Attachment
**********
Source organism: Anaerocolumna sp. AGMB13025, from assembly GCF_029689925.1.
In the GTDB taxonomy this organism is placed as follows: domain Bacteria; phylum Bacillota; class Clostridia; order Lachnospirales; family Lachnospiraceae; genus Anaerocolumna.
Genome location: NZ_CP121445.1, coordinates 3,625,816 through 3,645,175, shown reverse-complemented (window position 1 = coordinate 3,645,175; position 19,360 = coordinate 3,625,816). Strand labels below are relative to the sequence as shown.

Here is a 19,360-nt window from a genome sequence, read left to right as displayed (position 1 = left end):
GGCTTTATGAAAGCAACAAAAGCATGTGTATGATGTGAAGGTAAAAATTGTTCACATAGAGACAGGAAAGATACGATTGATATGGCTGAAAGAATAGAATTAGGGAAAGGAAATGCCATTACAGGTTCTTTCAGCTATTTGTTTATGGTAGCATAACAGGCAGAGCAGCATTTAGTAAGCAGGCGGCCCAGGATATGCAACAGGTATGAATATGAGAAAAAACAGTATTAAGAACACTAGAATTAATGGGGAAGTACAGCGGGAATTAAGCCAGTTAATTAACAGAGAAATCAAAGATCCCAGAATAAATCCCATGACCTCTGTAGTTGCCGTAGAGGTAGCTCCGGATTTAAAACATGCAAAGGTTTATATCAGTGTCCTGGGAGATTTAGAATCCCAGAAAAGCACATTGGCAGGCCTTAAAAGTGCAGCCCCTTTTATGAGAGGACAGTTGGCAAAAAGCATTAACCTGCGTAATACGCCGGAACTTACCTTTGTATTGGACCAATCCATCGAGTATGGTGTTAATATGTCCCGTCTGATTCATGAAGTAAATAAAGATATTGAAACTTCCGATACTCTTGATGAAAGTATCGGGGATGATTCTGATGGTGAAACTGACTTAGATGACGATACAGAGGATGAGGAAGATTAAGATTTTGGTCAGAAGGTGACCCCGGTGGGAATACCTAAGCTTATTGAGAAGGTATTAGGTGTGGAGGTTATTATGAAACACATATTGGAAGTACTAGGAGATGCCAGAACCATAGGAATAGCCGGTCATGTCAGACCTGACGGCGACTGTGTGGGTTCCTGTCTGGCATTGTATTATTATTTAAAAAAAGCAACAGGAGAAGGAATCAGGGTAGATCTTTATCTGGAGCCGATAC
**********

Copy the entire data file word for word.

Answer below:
Source organism: Anaerocolumna sp. AGMB13025, from assembly GCF_029689925.1.
In the GTDB taxonomy this organism is placed as follows: domain Bacteria; phylum Bacillota; class Clostridia; order Lachnospirales; family Lachnospiraceae; genus Anaerocolumna.
Genome location: NZ_CP121445.1, coordinates 3,625,816 through 3,645,175, shown reverse-complemented (window position 1 = coordinate 3,645,175; position 19,360 = coordinate 3,625,816). Strand labels below are relative to the sequence as shown.

Here is a 19,360-nt window from a genome sequence, read left to right as displayed (position 1 = left end):
GGCTTTATGAAAGCAACAAAAGCATGTGTATGATGTGAAGGTAAAAATTGTTCACATAGAGACAGGAAAGATACGATTGATATGGCTGAAAGAATAGAATTAGGGAAAGGAAATGCCATTACAGGTTCTTTCAGCTATTTGTTTATGGTAGCATAACAGGCAGAGCAGCATTTAGTAAGCAGGCGGCCCAGGATATGCAACAGGTATGAATATGAGAAAAAACAGTATTAAGAACACTAGAATTAATGGGGAAGTACAGCGGGAATTAAGCCAGTTAATTAACAGAGAAATCAAAGATCCCAGAATAAATCCCATGACCTCTGTAGTTGCCGTAGAGGTAGCTCCGGATTTAAAACATGCAAAGGTTTATATCAGTGTCCTGGGAGATTTAGAATCCCAGAAAAGCACATTGGCAGGCCTTAAAAGTGCAGCCCCTTTTATGAGAGGACAGTTGGCAAAAAGCATTAACCTGCGTAATACGCCGGAACTTACCTTTGTATTGGACCAATCCATCGAGTATGGTGTTAATATGTCCCGTCTGATTCATGAAGTAAATAAAGATATTGAAACTTCCGATACTCTTGATGAAAGTATCGGGGATGATTCTGATGGTGAAACTGACTTAGATGACGATACAGAGGATGAGGAAGATTAAGATTTTGGTCAGAAGGTGACCCCGGTGGGAATACCTAAGCTTATTGAGAAGGTATTAGGTGTGGAGGTTATTATGAAACACATATTGGAAGTACTAGGAGATGCCAGAACCATAGGAATAGCCGGTCATGTCAGACCTGACGGCGACTGTGTGGGTTCCTGTCTGGCATTGTATTATTATTTAAAAAAAGCAACAGGAGAAGGAATCAGGGTAGATCTTTATCTGGAGCCGATAC